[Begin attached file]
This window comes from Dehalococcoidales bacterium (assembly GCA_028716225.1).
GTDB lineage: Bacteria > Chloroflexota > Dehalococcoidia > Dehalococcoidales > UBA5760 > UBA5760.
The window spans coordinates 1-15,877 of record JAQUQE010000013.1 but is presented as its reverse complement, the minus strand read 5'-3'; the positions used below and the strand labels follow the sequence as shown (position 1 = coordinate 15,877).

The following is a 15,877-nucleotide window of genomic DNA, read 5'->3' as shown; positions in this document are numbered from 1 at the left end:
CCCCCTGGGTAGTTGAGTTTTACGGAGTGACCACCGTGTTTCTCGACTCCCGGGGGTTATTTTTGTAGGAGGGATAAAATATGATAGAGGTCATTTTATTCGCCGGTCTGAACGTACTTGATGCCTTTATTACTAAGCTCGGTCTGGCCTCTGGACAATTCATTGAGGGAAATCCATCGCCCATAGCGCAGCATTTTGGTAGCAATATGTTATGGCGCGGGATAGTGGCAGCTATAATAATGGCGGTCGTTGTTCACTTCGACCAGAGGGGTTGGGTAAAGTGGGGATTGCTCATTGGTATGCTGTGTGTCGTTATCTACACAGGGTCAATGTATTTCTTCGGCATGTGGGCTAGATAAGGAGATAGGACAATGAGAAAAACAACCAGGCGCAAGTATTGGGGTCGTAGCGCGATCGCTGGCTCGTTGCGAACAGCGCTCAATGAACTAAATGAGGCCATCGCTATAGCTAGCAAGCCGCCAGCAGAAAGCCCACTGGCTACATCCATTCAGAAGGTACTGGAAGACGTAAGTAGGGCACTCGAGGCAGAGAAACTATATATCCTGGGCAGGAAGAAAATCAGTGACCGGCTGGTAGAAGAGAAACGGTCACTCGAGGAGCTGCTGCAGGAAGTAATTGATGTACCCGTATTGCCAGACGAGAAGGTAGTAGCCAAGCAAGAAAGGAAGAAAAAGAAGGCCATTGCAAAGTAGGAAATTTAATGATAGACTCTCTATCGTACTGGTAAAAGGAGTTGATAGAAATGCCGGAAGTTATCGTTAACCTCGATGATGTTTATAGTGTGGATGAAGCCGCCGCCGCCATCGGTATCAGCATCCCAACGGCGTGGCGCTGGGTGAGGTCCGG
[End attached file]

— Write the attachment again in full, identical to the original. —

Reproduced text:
This window comes from Dehalococcoidales bacterium (assembly GCA_028716225.1).
GTDB lineage: Bacteria > Chloroflexota > Dehalococcoidia > Dehalococcoidales > UBA5760 > UBA5760.
The window spans coordinates 1-15,877 of record JAQUQE010000013.1 but is presented as its reverse complement, the minus strand read 5'-3'; the positions used below and the strand labels follow the sequence as shown (position 1 = coordinate 15,877).

The following is a 15,877-nucleotide window of genomic DNA, read 5'->3' as shown; positions in this document are numbered from 1 at the left end:
CCCCCTGGGTAGTTGAGTTTTACGGAGTGACCACCGTGTTTCTCGACTCCCGGGGGTTATTTTTGTAGGAGGGATAAAATATGATAGAGGTCATTTTATTCGCCGGTCTGAACGTACTTGATGCCTTTATTACTAAGCTCGGTCTGGCCTCTGGACAATTCATTGAGGGAAATCCATCGCCCATAGCGCAGCATTTTGGTAGCAATATGTTATGGCGCGGGATAGTGGCAGCTATAATAATGGCGGTCGTTGTTCACTTCGACCAGAGGGGTTGGGTAAAGTGGGGATTGCTCATTGGTATGCTGTGTGTCGTTATCTACACAGGGTCAATGTATTTCTTCGGCATGTGGGCTAGATAAGGAGATAGGACAATGAGAAAAACAACCAGGCGCAAGTATTGGGGTCGTAGCGCGATCGCTGGCTCGTTGCGAACAGCGCTCAATGAACTAAATGAGGCCATCGCTATAGCTAGCAAGCCGCCAGCAGAAAGCCCACTGGCTACATCCATTCAGAAGGTACTGGAAGACGTAAGTAGGGCACTCGAGGCAGAGAAACTATATATCCTGGGCAGGAAGAAAATCAGTGACCGGCTGGTAGAAGAGAAACGGTCACTCGAGGAGCTGCTGCAGGAAGTAATTGATGTACCCGTATTGCCAGACGAGAAGGTAGTAGCCAAGCAAGAAAGGAAGAAAAAGAAGGCCATTGCAAAGTAGGAAATTTAATGATAGACTCTCTATCGTACTGGTAAAAGGAGTTGATAGAAATGCCGGAAGTTATCGTTAACCTCGATGATGTTTATAGTGTGGATGAAGCCGCCGCCGCCATCGGTATCAGCATCCCAACGGCGTGGCGCTGGGTGAGGTCCGG